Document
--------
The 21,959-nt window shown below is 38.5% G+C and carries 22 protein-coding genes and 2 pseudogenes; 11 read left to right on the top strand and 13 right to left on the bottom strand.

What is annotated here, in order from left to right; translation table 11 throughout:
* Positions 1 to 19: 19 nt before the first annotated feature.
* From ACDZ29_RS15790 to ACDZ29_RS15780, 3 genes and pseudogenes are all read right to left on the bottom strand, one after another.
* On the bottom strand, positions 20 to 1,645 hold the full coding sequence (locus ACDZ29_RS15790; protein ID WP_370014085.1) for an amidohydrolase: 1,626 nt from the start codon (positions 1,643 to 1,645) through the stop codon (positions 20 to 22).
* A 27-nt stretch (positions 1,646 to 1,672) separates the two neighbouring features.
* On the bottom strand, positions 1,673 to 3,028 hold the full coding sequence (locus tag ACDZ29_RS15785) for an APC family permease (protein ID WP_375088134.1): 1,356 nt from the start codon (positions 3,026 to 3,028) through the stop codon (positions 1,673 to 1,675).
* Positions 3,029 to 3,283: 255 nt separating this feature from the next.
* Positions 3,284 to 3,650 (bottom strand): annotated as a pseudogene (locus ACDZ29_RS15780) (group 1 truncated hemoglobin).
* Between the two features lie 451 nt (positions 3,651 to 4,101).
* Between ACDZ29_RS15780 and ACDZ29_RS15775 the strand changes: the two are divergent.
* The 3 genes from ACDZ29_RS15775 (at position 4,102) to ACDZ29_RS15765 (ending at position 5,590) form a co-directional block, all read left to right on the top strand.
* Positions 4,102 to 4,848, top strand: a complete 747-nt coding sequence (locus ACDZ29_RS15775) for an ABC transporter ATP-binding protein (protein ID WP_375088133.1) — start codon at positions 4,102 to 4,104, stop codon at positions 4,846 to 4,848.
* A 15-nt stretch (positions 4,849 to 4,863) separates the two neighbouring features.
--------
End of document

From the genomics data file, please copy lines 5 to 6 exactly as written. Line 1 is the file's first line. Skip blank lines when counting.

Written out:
* On the bottom strand, positions 20 to 1,645 hold the full coding sequence (locus ACDZ29_RS15790; protein ID WP_370014085.1) for an amidohydrolase: 1,626 nt from the start codon (positions 1,643 to 1,645) through the stop codon (positions 20 to 22).
* A 27-nt stretch (positions 1,646 to 1,672) separates the two neighbouring features.